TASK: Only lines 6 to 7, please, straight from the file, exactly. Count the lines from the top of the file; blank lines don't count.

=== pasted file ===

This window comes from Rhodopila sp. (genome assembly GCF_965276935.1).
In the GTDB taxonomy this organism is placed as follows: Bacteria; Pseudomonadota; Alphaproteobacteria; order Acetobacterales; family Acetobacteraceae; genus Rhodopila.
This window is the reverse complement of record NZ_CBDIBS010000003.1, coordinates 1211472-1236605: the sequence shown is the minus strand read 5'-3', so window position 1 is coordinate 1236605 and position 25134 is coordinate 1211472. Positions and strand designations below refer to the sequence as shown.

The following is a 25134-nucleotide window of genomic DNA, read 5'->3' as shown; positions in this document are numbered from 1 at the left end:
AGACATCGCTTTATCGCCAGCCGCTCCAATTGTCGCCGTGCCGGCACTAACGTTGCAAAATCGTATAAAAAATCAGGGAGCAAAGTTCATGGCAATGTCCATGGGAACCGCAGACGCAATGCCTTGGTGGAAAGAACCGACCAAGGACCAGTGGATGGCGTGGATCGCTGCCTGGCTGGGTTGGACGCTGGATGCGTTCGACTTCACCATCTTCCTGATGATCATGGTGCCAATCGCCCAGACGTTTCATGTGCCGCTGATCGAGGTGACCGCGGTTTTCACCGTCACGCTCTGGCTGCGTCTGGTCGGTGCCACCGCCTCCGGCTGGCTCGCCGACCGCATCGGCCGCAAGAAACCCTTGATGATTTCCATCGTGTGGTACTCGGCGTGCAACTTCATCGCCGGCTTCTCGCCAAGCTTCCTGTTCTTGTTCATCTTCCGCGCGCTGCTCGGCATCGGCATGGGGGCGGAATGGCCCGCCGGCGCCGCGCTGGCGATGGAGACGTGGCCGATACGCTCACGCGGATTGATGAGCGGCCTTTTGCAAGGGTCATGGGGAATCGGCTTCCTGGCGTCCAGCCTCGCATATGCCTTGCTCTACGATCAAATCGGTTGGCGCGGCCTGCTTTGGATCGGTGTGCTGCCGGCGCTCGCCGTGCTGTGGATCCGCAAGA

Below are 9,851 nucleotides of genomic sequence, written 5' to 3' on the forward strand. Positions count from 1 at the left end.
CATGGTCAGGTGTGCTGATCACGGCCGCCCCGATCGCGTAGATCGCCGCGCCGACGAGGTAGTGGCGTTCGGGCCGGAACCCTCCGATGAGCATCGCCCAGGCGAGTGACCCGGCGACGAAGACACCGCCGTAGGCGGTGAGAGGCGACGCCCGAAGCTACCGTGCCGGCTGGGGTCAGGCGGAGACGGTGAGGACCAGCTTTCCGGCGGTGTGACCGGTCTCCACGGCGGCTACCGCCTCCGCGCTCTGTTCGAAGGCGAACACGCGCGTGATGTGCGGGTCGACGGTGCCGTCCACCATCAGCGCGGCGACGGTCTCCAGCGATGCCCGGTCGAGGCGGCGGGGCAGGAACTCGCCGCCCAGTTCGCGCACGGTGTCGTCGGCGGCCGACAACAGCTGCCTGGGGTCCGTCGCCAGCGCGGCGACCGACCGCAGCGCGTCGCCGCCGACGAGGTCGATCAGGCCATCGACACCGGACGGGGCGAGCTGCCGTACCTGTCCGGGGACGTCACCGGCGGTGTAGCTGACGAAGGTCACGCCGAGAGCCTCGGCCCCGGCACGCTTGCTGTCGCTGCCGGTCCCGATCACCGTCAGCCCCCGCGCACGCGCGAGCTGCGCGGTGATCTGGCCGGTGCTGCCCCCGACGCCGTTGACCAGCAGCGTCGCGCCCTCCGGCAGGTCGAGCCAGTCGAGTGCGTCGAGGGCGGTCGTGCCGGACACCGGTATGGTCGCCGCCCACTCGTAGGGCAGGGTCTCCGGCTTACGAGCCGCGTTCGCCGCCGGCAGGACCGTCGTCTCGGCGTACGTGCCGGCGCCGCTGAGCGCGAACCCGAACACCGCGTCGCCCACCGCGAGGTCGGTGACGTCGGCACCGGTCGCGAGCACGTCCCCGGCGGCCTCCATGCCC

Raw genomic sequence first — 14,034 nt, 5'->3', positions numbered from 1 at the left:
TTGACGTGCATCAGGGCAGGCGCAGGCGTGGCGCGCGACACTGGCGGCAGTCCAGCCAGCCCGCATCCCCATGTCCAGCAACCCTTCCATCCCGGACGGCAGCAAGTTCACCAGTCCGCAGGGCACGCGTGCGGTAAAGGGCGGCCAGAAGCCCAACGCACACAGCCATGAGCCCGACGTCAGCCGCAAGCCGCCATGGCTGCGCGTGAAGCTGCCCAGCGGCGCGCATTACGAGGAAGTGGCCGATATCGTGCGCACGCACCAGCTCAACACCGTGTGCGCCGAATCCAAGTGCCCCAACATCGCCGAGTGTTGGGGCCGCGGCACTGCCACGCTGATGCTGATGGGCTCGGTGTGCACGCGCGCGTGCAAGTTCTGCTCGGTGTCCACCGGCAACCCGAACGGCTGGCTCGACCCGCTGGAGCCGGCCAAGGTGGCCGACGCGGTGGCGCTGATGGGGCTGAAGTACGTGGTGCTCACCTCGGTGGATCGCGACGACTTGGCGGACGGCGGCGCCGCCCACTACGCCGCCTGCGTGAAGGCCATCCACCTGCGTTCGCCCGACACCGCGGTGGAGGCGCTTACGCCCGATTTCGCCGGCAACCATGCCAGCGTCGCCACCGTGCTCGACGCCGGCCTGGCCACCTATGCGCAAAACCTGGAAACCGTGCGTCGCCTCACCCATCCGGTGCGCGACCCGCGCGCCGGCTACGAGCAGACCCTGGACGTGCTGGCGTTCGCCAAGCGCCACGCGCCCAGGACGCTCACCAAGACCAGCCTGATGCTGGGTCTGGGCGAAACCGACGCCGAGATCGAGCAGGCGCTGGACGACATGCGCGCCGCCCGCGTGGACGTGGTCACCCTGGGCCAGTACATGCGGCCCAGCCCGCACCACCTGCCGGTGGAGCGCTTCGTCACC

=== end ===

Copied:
Below are 9,851 nucleotides of genomic sequence, written 5' to 3' on the forward strand. Positions count from 1 at the left end.
CATGGTCAGGTGTGCTGATCACGGCCGCCCCGATCGCGTAGATCGCCGCGCCGACGAGGTAGTGGCGTTCGGGCCGGAACCCTCCGATGAGCATCGCCCAGGCGAGTGACCCGGCGACGAAGACACCGCCGTAGGCGGTGAGAGGCGACGCCCGAAGCTACCGTGCCGGCTGGGGTCAGGCGGAGACGGTGAGGACCAGCTTTCCGGCGGTGTGACCGGTCTCCACGGCGGCTACCGCCTCCGCGCTCTGTTCGAAGGCGAACACGCGCGTGATGTGCGGGTCGACGGTGCCGTCCACCATCAGCGCGGCGACGGTCTCCAGCGATGCCCGGTCGAGGCGGCGGGGCAGGAACTCGCCGCCCAGTTCGCGCACGGTGTCGTCGGCGGCCGACAACAGCTGCCTGGGGTCCGTCGCCAGCGCGGCGACCGACCGCAGCGCGTCGCCGCCGACGAGGTCGATCAGGCCATCGACACCGGACGGGGCGAGCTGCCGTACCTGTCCGGGGACGTCACCGGCGGTGTAGCTGACGAAGGTCACGCCGAGAGCCTCGGCCCCGGCACGCTTGCTGTCGCTGCCGGTCCCGATCACCGTCAGCCCCCGCGCACGCGCGAGCTGCGCGGTGATCTGGCCGGTGCTGCCCCCGACGCCGTTGACCAGCAGCGTCGCGCCCTCCGGCAGGTCGAGCCAGTCGAGTGCGTCGAGGGCGGTCGTGCCGGACACCGGTATGGTCGCCGCCCACTCGTAGGGCAGGGTCTCCGGCTTACGAGCCGCGTTCGCCGCCGGCAGGACCGTCGTCTCGGCGTACGTGCCGGCGCCGCTGAGCGCGAACCCGAACACCGCGTCGCCCACCGCGAGGTCGGTGACGTCGGCACCGGTCGCGAGCACGTCCCCGGCGGCCTCCATGCCC